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I can recommend the (free) site http://radioalphabet.com/, specifically the Flash Cards tab. It provides you with a word, listed vertically with an input box besides each letter, and requires you to write the second and third letter of the word for each letter (which are unique amongst the words). It then automatically jumps to the next box, allowing you to practice quickly recalling the words for each letter.

After you have used it for a little, the Statistics tab provides you with hit and miss rates for each letter, so you can know which ones to focus on memorizing. I personally schedule repetitions in my calendar, using the principle of spaced repetition learning mentioned in insysions answer, so I increase the time until next repetition if I get everything right.

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  • $\begingroup$ That's super!!! $\endgroup$
    – gsamaras
    Oct 31 '18 at 22:32
  • $\begingroup$ @gsamaras: Glad you like it. :-D $\endgroup$ Oct 31 '18 at 22:44
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Make drawings (it doesn't matter how good you can draw). Use whatever comes to your mind first. For example: for Charly I think of Charly Brown. For Mike its another comic figure called Mike, but unlike Charly he is very tall, so these two side by side look very funny. They together (funny view remember) are visiting Quebec in November...

... where they meet Romeo and Juliet who are dancing Tango.

Take just a few at a time. Make each of them tell a little story. Stick them where you can see them several times a day. Bathroom for example.

If your brain has something to visualize its more likely that you will remember.

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  • $\begingroup$ Thank you story teller! $\endgroup$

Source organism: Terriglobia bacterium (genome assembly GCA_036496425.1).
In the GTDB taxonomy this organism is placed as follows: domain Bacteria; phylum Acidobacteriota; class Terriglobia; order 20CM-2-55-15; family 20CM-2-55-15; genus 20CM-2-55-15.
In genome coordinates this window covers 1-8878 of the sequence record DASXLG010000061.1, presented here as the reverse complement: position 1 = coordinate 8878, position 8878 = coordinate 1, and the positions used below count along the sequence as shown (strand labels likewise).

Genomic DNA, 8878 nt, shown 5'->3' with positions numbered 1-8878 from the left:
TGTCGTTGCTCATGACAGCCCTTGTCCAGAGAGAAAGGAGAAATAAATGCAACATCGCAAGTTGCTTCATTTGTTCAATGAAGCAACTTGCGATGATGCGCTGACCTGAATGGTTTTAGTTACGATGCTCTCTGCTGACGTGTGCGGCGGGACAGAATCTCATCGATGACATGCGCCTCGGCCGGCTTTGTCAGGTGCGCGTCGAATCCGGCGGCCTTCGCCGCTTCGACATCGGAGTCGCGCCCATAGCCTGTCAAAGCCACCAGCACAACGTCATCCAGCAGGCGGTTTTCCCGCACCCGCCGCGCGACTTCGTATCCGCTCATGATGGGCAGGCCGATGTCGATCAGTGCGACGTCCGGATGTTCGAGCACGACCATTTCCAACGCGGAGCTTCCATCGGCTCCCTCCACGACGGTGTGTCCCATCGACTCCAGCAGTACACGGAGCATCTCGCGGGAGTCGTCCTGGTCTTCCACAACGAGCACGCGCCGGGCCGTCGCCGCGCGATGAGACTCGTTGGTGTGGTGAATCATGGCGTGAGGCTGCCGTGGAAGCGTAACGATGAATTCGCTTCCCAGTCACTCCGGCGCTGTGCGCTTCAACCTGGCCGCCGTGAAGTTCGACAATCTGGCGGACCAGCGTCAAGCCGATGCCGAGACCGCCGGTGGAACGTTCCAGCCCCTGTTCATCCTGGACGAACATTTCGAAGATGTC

– gsamaras
    Nov 1 '18 at 9:53
  • $\begingroup$ Very similar to the methods my wife used to use to teach American 8th graders some Spanish. $\endgroup$
    – FreeMan
    Jun 22 at 16:19
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The best way is by listening and having software score you. I wrote just such a page here:

http://www.qa76.net/npa

It's free. No gimicks. It's just something I wrote for fun because I couldn't find anything like it.

It has a leaderboard. You can speed it up or slow it down. You can ask for short or long messages.

I like to use it during boring meetings at work. The background interference from the meeting makes it more challenging!

Use it in good health!

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I had the same problem. The easiest way to me to remember all the letters is with the car plates. It's fun and also keeps you practice the alphabet without a specific order, that's important too.

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This answer could be viewed as much like this other answer to the same question, but taken one step further.

The other answer said

Make drawings (it doesn't matter how good you can draw). Use whatever comes to your mind first. For example: for Charly I think of Charly Brown.